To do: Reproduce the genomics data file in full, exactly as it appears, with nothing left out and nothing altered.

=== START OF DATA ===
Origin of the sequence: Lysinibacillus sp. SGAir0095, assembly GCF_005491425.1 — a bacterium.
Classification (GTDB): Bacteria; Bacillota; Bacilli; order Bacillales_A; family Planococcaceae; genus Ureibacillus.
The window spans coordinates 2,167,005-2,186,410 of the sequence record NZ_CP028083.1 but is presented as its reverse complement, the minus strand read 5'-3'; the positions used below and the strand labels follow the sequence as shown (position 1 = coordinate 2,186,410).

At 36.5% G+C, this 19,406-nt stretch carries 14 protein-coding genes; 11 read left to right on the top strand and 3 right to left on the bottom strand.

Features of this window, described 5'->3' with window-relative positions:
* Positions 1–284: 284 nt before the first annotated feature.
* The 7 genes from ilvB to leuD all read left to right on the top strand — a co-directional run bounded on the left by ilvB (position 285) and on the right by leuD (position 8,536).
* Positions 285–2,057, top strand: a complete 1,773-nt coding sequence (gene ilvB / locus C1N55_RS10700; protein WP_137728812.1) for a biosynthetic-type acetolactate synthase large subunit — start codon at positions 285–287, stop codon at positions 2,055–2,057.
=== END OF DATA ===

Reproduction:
Origin of the sequence: Lysinibacillus sp. SGAir0095, assembly GCF_005491425.1 — a bacterium.
Classification (GTDB): Bacteria; Bacillota; Bacilli; order Bacillales_A; family Planococcaceae; genus Ureibacillus.
The window spans coordinates 2,167,005-2,186,410 of the sequence record NZ_CP028083.1 but is presented as its reverse complement, the minus strand read 5'-3'; the positions used below and the strand labels follow the sequence as shown (position 1 = coordinate 2,186,410).

At 36.5% G+C, this 19,406-nt stretch carries 14 protein-coding genes; 11 read left to right on the top strand and 3 right to left on the bottom strand.

Features of this window, described 5'->3' with window-relative positions:
* Positions 1–284: 284 nt before the first annotated feature.
* The 7 genes from ilvB to leuD all read left to right on the top strand — a co-directional run bounded on the left by ilvB (position 285) and on the right by leuD (position 8,536).
* Positions 285–2,057, top strand: a complete 1,773-nt coding sequence (gene ilvB / locus C1N55_RS10700; protein WP_137728812.1) for a biosynthetic-type acetolactate synthase large subunit — start codon at positions 285–287, stop codon at positions 2,055–2,057.